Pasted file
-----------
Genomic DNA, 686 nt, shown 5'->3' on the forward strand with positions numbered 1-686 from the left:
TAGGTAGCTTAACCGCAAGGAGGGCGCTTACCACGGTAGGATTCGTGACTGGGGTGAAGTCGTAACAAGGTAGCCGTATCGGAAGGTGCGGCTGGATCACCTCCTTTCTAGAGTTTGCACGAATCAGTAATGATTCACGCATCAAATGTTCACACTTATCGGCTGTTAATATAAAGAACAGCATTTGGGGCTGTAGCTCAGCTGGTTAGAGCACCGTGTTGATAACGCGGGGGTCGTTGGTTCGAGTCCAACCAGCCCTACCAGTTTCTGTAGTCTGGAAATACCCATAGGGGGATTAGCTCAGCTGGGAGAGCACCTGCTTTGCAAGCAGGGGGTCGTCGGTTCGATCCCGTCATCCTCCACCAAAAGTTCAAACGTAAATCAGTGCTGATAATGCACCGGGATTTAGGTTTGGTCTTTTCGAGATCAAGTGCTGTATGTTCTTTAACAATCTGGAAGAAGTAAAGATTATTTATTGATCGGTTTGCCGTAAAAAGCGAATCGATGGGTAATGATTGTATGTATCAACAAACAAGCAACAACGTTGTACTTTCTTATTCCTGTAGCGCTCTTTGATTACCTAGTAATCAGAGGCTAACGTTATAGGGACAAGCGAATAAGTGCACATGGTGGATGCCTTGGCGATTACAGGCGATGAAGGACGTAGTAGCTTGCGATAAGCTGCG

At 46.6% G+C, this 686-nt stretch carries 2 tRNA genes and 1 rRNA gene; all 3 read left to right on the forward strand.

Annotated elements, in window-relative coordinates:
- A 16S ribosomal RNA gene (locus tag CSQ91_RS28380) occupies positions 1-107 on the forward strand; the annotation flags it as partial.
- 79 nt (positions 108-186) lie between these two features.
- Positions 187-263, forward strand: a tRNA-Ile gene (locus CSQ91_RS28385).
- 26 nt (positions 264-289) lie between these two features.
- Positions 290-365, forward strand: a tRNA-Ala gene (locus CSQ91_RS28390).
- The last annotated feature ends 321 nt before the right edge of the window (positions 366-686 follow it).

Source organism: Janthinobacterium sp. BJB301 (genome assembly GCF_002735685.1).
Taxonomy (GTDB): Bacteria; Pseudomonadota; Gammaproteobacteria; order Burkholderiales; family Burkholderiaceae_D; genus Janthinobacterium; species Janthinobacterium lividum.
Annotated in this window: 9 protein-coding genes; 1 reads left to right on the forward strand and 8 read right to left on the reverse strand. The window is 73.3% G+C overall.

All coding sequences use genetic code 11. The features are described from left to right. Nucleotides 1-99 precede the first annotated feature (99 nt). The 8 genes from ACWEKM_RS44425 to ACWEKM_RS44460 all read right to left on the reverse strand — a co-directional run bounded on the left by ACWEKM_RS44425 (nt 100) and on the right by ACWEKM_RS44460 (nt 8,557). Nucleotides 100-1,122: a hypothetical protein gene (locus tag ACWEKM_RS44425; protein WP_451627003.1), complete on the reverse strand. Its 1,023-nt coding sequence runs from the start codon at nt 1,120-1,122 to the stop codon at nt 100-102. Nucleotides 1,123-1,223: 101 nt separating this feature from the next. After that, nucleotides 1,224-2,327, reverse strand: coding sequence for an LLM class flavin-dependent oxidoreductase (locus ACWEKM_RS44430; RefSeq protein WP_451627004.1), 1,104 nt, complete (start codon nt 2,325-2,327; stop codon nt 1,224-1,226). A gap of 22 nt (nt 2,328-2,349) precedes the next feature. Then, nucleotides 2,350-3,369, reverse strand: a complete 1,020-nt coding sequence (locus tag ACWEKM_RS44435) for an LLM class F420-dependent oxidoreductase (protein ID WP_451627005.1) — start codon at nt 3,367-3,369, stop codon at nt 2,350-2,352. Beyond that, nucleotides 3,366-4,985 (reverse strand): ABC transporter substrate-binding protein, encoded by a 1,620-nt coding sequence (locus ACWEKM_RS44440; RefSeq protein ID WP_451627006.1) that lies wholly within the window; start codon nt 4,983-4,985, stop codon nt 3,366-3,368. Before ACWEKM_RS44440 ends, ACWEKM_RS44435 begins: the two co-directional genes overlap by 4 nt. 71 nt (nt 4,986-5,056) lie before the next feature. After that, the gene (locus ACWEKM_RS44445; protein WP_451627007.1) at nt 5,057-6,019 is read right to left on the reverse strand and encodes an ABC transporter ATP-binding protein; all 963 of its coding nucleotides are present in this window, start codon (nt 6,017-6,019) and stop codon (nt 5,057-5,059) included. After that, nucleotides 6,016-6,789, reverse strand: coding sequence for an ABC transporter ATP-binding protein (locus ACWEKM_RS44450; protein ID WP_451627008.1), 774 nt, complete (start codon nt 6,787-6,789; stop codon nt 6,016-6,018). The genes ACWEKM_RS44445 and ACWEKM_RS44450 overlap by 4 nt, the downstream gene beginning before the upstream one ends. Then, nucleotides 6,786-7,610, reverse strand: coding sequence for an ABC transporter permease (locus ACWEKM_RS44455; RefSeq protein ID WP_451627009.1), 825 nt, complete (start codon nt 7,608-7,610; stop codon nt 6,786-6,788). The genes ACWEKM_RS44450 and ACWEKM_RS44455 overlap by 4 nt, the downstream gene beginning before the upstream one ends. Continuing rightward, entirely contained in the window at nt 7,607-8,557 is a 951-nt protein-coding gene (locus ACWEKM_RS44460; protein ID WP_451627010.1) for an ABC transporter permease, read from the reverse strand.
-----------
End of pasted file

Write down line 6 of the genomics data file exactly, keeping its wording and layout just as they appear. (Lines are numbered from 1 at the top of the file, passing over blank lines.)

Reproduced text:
- 79 nt (positions 108-186) lie between these two features.